While plenty of experts predict a downturn in the property market in the coming year, predictions regarding how badly prices will be affected vary from “ A Slight Market Adjustment”, to “Disaster for Scotland” depending on their take.
What should dampen the blow to the prices from the last major “Crash” in 2008 onward is the liquidity of the banks. They could not lend to would-be buyers from 2008-2012, so the lack of available mortgages helped drive down the demand for house purchases.
The banks are in a much better position now, although the interest rates have risen recently. I asked our preferred mortgage adviser, Angela, of Fisk Mortgage Services to give us some insight into the current mortgage market.
Unsettled mortgage market – confusing!
Due to the quick succession of Bank of England rate increases, it’s no wonder that most people are concerned about either their current mortgage payments or new mortgage payments if they are planning to move home. Even those who didn’t pay too much attention to mortgage interest rates are really starting to sit up & take notice, which in my opinion is no bad thing.
The good news, if there is any, is that mortgage interest rates have come down slowly over the last couple of months in particular 5 years fixed rate deals allowing cautious borrowers to lock in the rate for long periods as well as giving the lenders more stability in their lending books. However, it is an ever-changing market which means that lenders are constantly repricing their mortgage deals offered to reflect these changing conditions.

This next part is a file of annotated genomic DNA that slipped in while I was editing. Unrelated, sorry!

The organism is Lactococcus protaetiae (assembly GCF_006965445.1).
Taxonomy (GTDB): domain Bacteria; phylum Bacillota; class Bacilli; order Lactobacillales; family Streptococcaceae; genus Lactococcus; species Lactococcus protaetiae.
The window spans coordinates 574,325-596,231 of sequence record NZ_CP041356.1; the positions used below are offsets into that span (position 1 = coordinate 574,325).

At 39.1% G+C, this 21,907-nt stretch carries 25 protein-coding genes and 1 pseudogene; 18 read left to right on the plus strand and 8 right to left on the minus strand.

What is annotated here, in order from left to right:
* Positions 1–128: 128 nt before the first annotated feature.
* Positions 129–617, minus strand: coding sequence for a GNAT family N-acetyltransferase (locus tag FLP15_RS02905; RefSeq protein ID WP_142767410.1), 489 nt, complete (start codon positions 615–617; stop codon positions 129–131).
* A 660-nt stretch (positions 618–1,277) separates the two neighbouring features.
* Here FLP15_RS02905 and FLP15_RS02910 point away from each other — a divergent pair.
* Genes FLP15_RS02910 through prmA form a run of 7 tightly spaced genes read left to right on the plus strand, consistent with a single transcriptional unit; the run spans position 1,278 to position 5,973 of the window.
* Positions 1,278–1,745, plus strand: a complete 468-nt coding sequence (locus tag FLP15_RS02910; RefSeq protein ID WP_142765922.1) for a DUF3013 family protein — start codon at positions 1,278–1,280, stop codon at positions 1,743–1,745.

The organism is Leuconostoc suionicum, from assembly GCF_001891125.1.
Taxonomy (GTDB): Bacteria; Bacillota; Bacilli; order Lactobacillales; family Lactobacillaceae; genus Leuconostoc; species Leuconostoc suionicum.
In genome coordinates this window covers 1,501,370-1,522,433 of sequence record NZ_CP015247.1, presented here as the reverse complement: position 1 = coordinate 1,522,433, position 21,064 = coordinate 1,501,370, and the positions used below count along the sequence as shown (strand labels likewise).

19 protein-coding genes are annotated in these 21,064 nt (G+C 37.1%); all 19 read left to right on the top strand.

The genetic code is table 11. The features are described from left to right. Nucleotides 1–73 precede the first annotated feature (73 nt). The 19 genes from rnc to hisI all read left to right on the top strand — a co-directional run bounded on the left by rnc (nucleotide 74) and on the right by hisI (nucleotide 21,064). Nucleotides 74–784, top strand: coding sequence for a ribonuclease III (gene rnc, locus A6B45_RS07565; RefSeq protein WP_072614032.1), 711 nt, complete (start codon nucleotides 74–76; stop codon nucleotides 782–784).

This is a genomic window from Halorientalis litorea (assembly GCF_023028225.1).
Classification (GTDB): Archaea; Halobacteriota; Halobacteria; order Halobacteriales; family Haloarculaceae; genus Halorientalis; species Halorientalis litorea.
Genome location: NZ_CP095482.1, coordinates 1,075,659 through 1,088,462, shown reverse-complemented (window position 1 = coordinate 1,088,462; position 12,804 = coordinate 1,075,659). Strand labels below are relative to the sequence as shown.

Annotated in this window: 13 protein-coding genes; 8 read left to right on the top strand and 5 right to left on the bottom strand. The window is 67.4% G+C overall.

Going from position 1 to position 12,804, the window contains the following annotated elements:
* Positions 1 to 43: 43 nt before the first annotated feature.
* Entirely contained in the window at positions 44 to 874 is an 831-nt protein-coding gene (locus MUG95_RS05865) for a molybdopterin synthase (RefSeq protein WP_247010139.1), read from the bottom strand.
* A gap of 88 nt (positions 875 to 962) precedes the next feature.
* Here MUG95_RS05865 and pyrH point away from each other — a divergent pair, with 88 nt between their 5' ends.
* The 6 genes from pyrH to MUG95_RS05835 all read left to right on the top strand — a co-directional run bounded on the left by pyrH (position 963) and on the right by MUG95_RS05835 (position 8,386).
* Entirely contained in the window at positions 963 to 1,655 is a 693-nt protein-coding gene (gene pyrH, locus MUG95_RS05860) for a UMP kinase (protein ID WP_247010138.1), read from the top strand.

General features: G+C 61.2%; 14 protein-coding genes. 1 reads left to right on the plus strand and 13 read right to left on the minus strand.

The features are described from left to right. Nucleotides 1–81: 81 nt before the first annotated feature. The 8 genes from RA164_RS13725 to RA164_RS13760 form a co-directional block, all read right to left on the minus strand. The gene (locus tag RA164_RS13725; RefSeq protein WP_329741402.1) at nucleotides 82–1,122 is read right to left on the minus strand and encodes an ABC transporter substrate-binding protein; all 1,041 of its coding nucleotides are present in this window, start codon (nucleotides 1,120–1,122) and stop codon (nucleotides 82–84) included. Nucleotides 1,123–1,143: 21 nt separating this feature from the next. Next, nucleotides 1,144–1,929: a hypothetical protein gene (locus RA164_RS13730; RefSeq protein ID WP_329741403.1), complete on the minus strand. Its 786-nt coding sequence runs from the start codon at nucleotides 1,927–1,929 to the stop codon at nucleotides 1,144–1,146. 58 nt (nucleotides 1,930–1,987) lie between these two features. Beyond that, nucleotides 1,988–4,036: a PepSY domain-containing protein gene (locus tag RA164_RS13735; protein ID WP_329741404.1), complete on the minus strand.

There are many factors which are reflected in the mortgage rates so getting into the details of what’s likely to happen is a tricky road to try to travel on, although it doesn’t stop many of our so-called “experts” trying to do exactly that.
All that we can ever do when thinking of arranging a new mortgage whether we’re buying a new home or our first home, restructuring our current mortgage where borrowing additional funds or not, is that you consider our circumstances at the time & make our decision based on this. Here are some things to consider:
As long as we understand that things can & do change in this unpredictable “world of mortgages” and by arming ourselves with as much information that is available to us at the time of making the decision then I don’t believe we should allow this uncertainty to stop us from making the decision to move home or borrow more money to fund building that extension etc otherwise how do we progress…..?
I would just like to thank her for her thoughts.
In a recent conversation with Angela, my main takeaway was- not to place all your faith in the interest rate alone but to take the whole mortgage package including all the fees into account as well as the projected affordability.
I am reminded as well that the interest rate when I bought my first home in the 1990s was 9 per cent.
If you would like to know more about mortgages, then contact us and we will pass your questions on to Angela.